BELGIC (4) was built in 1917 by Harland & Wolff at Belfast with a tonnage of 24547grt, a length of 670ft 5in, a beam of 78ft 5in and a service speed of 17 knots. She was launched on 31st December 1914 as the Belgenland for the Red Star Line but remained incomplete at Belfast until 1917 when she was handed over to White Star by IMMC and renamed Belgic. Delivered on 21st June 1917 as a cargo ship she was dazzle painted in black, sky blue, dark and light grey camouflage and operated under the Shipping Controller on the Liverpool to New York service. Ownership was recorded as being the International Navigation Co. On 11th August she was unsuccessfully attacked by U-155 and in the same year was fitted out to carry 3,000 troops and actually carried 3,141 on one occasion. During 1919 she was used to repatriate US troops and was later painted in Red Star livery. She never carried the White Star livery. In April 1921 she was laid up at Liverpool until March 1922 when a berth became available in Belfast and she was completed to her original design. Converted to oil burning she was delivered to Red Star on 17th March 1923 and commenced her first sailing from Antwerp to New York on 4th April as the Belgenland, and as she had been registered in Liverpool, flying the red ensign. When the River Scheldt was re-dredged below Antwerp in 1924 London became her terminus and in the same year she became, at the time, the largest ship to undertake a 'Round the World' cruise. During the depression in 1930 she operated day trips out of New York and in January 1932 made her final Antwerp - New York crossing before operating cruises from Antwerp to the Mediterranean in the summer. In March 1933 she was laid up at Antwerp but resumed cruises from Antwerp to the Mediterranean during the following summer. She was sold in 1935 to the Atlantic Transport Co. of West Virginia who renamed her Columbia. With a white hull her new owners operated her on cruises from New York to California via the Panama Canal but this proved to be unprofitable as did a winter schedule from New York to the West Indies. Although her First and Second Class were fully booked Americans would not book the Third Class accommodation and, consequently, the services were uneconomical. On 22nd April 1936 she made her final Atlantic crossing from New York to Bo'ness on the Firth of Forth where, after arriving in the May, was broken up by P & W McLellan.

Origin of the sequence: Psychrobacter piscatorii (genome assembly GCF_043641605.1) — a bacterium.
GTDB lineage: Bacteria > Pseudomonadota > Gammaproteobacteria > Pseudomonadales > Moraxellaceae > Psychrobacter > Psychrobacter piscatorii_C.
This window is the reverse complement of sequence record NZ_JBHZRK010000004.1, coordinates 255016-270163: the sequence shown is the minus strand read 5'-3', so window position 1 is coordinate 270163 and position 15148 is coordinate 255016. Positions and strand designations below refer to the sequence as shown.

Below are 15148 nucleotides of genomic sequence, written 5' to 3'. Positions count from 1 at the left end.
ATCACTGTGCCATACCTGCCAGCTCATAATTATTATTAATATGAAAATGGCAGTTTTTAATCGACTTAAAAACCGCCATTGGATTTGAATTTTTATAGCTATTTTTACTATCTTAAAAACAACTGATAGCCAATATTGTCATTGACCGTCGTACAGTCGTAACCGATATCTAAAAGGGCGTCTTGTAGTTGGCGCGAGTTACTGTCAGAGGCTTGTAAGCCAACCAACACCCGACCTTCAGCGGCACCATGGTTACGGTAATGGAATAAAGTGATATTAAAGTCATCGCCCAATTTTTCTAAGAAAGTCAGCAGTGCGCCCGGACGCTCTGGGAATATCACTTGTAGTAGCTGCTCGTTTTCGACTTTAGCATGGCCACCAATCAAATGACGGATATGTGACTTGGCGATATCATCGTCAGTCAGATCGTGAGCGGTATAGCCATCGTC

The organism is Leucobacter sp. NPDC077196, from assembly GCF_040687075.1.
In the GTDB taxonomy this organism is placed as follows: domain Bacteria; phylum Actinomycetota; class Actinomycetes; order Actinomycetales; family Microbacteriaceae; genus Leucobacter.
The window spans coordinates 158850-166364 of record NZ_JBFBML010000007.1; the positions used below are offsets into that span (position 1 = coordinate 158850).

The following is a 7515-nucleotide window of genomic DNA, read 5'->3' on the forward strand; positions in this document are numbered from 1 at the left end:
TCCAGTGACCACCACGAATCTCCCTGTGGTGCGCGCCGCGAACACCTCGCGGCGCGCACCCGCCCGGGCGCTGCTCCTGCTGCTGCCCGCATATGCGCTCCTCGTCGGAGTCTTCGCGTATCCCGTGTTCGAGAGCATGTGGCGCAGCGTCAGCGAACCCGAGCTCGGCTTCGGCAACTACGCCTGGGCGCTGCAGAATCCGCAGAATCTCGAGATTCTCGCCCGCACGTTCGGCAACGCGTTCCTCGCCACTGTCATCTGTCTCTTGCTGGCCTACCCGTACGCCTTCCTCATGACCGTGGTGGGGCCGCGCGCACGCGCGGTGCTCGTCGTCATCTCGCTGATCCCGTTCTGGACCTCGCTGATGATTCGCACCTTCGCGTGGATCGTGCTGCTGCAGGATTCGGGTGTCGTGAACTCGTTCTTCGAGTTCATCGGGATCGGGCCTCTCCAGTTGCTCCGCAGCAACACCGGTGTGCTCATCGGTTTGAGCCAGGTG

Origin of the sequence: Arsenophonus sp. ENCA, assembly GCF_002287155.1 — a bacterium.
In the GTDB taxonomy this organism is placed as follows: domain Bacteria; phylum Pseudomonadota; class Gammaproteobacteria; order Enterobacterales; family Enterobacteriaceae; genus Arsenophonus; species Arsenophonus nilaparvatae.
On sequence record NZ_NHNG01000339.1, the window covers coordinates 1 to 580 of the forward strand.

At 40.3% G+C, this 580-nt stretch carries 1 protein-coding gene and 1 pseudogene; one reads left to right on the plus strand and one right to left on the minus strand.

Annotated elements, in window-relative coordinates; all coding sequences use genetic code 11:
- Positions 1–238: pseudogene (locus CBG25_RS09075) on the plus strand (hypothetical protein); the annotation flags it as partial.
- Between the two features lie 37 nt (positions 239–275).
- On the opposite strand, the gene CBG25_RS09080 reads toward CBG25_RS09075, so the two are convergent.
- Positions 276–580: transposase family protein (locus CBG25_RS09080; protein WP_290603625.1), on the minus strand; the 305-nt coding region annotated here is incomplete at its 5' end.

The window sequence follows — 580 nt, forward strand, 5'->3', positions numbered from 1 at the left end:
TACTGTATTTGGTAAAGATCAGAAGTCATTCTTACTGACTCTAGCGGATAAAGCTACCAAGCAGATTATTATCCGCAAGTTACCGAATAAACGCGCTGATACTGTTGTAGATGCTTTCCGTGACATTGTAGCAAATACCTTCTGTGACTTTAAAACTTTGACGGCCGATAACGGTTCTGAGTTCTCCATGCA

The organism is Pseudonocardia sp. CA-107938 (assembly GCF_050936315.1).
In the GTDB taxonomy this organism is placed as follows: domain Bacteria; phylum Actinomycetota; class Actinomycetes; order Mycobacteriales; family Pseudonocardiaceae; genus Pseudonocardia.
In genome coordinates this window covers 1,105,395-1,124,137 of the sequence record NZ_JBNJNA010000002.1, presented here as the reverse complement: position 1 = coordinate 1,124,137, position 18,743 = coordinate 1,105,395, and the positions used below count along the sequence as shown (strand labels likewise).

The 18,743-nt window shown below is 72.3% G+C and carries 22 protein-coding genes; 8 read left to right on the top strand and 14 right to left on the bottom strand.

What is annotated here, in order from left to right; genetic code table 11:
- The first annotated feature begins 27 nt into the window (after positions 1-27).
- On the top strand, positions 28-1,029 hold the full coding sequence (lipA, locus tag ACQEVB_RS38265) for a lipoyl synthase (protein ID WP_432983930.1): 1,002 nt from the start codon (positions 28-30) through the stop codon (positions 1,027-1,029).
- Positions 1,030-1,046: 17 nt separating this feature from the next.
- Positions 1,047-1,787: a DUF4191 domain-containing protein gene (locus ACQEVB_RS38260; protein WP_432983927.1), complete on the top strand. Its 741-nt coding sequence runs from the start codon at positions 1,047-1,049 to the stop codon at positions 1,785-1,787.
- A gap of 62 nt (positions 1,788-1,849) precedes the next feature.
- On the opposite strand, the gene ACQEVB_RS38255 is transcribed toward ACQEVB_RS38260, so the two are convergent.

JUSTICIA was built in 1917 by Harland & Wolff at Belfast with a tonnage of 32234grt, a length of 740ft 6in, a beam of 86ft 5in and a service speed of 18 knots. She was laid down for Holland America Line in 1912 and launched on 9th July 1914 as the Statendam. Her completion was stopped in the following September and in 1915 she was requisitioned and purchased by the British Government. Work on her resumed but continued at a slow pace and to economise on sheet metal her funnels as installed were smaller in diameter than designed. She was completed as the Justicia on 7th April 1917 and destined for Cunard as a replacement for the Lusitania. However, Cunard experienced manning problems and as White Star were able to assemble the previously sunk Britannic's crew it was allocated to them. Initially delivered with a plain grey livery she was dazzle painted in 1918. At 1350hrs on 19th July, during a voyage from Belfast to New York, she was torpedoed by UB-64 23 miles south of Skerryvore in Scotland as she left the North Channel north of Fanad Head. She listed but did not sink and, despite the escorting destroyers, the UB-64 attacked again and recorded two more hits. Still she did not sink and all but a skeleton crew were taken off before the Justicia was taken in tow by HMS Sonia. The intention was to tow her to Lough Swilley which was the nearest safe deep water but at 1918hrs the UB-64 scored a fourth hit but incurred some damage herself and limped away from the action. On the following day at 0910hrs UB-124 fired two torpedoes which proved to be fatal. By noon the ship lay on her side and 16 engine room personnel had perished. The UB-124 was attacked with depth charges and was forced to surface whereupon she was sunk by gunfire from HMS Marne, HMS Millbrook and HMS Pigeon, all but two of the crew being taken prisoner. Other vessels took off the remaining crew of the Justicia and by the time she sank over 30 vessels were standing by. Since the escort ships had failed to prevent 6 torpedoes from being fired in broad daylight and over a period of 18 hours a Naval stern enquiry found that the bravery and determination of the U-boats had been 'beyond belief'.